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News Government proposes mandatory age checks for adult sites

Discussion in 'Article Discussion' started by Gareth Halfacree, 16 Feb 2016.

  1. Gareth Halfacree

    Gareth Halfacree WIIGII! Staff Administrator Super Moderator Moderator

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  2. Corky42

    Corky42 Where's walle?

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    So when Mr Cameron said 'this Tory is not a nanny' i guess that was only concerning alcohol.

    Also isn't this an admission that the block-by-default filters aren't working? I mean if they were why would we need mandatory age checks for adult sites.
     
  3. Mr_Mistoffelees

    Mr_Mistoffelees The Lunatic on the Grass.

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    Whatever the government say they are going to do to enforce this, they won't stop resourceful teenagers finding ways to circumvent the checks, without getting caught, then telling all their friends what to do.
     
  4. XXAOSICXX

    XXAOSICXX Member

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    That depends on your definition of working being realistic and not tainted by, with respect, your fairly-well-known-on-this-forum political bias. The government's expectations of the initiative in the first place would likely have been to see a reduction in minors accessing adult material, not complete elimination.

    Campaigns to stop people smoking - or drink driving - would be considered to be "working" if fewer people are now doing these things than before the campaigns took place. By your logic, people are still smoking - so there was no point trying in the first place?
     
  5. theshadow2001

    theshadow2001 [DELETE] means [DELETE]

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    If I were an enterprising Russian or citizen of some extradition free non-eu country I would be busying myself setting up a free, non malware, porn proxy directly marketed at UK citizens which bypasses geolocation based age verification and which injects my own set of ads in place of the porn site's ads. Seems like it would be a few easy bucks.
     
  6. IanW

    IanW Grumpy Old Git

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  7. theshadow2001

    theshadow2001 [DELETE] means [DELETE]

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    Gareth, did you blur your LinkedIn profile pick for the story image?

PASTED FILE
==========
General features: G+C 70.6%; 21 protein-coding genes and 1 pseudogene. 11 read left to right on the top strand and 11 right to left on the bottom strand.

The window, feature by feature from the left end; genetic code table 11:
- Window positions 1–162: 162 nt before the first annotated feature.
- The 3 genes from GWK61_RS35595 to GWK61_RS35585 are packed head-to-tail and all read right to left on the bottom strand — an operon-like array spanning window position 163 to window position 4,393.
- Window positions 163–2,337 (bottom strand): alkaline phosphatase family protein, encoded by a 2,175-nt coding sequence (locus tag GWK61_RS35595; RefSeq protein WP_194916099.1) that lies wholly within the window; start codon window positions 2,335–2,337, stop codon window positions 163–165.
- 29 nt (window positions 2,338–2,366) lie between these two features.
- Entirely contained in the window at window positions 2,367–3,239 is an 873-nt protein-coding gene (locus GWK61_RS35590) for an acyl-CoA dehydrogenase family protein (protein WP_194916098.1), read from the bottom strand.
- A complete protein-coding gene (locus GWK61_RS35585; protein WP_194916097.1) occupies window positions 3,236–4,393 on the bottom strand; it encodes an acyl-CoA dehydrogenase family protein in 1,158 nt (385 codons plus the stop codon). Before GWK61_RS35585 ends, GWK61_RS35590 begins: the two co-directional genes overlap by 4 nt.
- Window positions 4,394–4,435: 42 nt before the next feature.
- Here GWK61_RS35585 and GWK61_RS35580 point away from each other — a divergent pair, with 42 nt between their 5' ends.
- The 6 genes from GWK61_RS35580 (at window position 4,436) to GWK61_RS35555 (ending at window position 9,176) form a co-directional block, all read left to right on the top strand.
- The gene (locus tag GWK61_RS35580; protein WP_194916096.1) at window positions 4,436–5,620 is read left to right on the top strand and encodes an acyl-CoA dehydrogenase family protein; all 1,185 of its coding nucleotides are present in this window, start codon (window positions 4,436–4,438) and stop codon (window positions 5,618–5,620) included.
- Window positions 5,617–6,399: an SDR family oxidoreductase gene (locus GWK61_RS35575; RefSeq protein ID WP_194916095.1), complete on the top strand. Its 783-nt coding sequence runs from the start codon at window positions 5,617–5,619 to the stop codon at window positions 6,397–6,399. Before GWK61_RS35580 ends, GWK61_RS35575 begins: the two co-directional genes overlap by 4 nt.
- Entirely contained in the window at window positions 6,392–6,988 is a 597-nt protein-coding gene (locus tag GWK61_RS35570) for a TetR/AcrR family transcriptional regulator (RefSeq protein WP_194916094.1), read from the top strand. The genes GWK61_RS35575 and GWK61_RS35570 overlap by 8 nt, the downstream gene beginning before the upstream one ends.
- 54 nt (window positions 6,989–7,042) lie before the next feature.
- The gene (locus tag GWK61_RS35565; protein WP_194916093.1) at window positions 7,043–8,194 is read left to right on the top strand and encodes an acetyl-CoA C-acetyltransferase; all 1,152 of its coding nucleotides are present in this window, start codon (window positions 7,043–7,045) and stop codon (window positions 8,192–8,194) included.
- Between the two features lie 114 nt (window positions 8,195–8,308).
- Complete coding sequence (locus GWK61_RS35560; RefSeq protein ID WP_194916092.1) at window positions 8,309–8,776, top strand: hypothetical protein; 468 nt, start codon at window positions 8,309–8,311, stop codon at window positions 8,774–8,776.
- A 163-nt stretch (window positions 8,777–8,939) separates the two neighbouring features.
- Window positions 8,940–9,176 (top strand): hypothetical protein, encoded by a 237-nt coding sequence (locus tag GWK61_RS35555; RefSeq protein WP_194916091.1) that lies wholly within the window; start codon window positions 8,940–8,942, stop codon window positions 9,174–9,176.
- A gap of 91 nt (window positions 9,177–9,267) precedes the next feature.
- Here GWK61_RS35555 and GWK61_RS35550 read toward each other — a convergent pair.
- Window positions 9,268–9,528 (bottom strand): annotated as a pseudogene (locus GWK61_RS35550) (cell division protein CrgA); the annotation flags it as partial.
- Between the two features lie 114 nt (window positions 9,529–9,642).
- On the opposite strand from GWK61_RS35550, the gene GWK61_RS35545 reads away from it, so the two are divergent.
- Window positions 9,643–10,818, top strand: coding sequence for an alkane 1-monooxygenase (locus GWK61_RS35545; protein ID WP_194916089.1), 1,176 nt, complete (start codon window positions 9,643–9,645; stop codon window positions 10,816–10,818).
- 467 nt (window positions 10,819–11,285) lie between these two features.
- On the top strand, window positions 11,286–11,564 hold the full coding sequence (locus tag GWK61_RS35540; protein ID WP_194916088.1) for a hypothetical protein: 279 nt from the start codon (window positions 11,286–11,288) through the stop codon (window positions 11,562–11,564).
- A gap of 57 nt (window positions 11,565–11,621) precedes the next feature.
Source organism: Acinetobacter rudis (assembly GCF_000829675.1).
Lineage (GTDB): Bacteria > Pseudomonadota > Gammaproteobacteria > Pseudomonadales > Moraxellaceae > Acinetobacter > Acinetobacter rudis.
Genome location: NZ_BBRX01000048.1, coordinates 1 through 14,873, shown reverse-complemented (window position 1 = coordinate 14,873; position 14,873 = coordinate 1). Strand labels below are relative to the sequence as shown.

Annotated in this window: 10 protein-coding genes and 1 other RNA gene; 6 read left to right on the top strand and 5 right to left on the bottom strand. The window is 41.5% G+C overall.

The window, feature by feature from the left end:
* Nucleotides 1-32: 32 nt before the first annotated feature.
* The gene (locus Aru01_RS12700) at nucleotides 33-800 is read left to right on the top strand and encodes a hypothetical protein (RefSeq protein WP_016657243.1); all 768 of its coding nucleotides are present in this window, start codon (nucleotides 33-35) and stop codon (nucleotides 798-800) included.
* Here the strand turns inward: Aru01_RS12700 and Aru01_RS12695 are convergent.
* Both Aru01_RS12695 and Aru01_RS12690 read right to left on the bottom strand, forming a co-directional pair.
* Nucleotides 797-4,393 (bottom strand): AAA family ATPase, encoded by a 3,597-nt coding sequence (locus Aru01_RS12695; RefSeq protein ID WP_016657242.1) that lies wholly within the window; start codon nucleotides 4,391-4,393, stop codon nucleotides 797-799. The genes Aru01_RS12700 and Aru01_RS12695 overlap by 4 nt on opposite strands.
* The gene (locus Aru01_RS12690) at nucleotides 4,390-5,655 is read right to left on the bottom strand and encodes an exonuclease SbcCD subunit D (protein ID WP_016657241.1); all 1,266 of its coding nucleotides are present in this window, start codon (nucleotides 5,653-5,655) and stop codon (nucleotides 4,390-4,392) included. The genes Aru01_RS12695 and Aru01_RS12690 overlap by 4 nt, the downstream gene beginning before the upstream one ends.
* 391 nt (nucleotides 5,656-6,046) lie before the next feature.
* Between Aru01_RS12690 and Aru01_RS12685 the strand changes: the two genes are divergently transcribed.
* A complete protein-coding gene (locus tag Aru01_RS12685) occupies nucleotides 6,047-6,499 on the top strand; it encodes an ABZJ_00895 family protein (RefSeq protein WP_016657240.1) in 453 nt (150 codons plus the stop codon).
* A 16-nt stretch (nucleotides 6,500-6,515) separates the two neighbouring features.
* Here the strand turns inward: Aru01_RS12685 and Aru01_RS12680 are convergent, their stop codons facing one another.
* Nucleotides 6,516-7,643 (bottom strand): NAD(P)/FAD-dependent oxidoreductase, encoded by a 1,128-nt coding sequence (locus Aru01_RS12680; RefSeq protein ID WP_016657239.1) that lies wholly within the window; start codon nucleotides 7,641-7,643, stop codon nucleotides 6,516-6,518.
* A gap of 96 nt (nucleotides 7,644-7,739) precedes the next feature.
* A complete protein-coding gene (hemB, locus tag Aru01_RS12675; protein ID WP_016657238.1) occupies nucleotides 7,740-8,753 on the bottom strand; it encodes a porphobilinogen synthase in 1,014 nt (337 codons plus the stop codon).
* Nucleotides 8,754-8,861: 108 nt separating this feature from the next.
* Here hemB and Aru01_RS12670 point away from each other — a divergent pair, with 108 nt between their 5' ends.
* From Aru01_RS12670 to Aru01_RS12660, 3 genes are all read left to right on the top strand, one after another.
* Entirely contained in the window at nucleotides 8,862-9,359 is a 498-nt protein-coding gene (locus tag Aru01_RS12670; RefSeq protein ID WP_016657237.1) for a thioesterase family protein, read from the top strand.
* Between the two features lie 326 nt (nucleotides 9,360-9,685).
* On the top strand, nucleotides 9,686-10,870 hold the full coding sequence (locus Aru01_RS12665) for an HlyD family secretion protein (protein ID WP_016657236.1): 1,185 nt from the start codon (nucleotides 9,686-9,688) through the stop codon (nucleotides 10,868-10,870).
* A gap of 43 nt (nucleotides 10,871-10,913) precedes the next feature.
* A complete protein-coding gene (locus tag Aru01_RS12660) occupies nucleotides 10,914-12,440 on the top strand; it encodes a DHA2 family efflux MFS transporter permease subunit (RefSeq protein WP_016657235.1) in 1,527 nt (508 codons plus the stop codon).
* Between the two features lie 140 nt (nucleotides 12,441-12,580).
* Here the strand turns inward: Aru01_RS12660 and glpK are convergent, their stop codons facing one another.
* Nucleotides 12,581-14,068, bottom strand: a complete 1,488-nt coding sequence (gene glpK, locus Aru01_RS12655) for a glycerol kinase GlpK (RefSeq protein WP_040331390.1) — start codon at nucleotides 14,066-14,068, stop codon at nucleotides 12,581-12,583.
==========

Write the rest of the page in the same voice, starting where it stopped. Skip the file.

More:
8. Gareth Halfacree

    Gareth Halfacree WIIGII! Staff Administrator Super Moderator Moderator

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    Yes. Yes, I did. :D
     
  9. Corky42

    Corky42 Where's walle?

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    Wow nice ad hominem there, my comment has nothing to do with a fairly-well-known-on-this-forum political bias, i wouldn't care who proposed such an idea because (IMHO) it's a bad idea, but don't let subjectivity get in the way of a good ol' chance to attack someone.

    If i was, as you say, being tainted by my apparently fairly-well-known-on-this-forum political bias then why would i ask if this an admission that the block-by-default filters aren't working when it's supported by both the main parties?

    And why would i be critical of the block-by-default filters when it was championed by politicians from both sides
    ?
    Smoking is illegal for under 18's and drink driving is illegal full stop, they're not exactly in the same ball park as parents allowing their children to access something without supervision or unfettered that only adults can subscribe too.
     
    Last edited: 16 Feb 2016
  10. Flibblebot

    Flibblebot Smile with me

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    You don't need all of that yet. If I read the article correctly, the government is asking that porn sites have mandatory age checks (not sure how they'll do that anyway - obviously the "are you really 18?" question is a joke, and credit cards aren't a guarantee of age, just that you've got somebody's card in front of you). The trouble is, what if you set your company outside the UK and have all your servers based outside the UK? The government has no way of forcing you to comply (other than getting ISPs to block your address, in which case your proxy idea would work).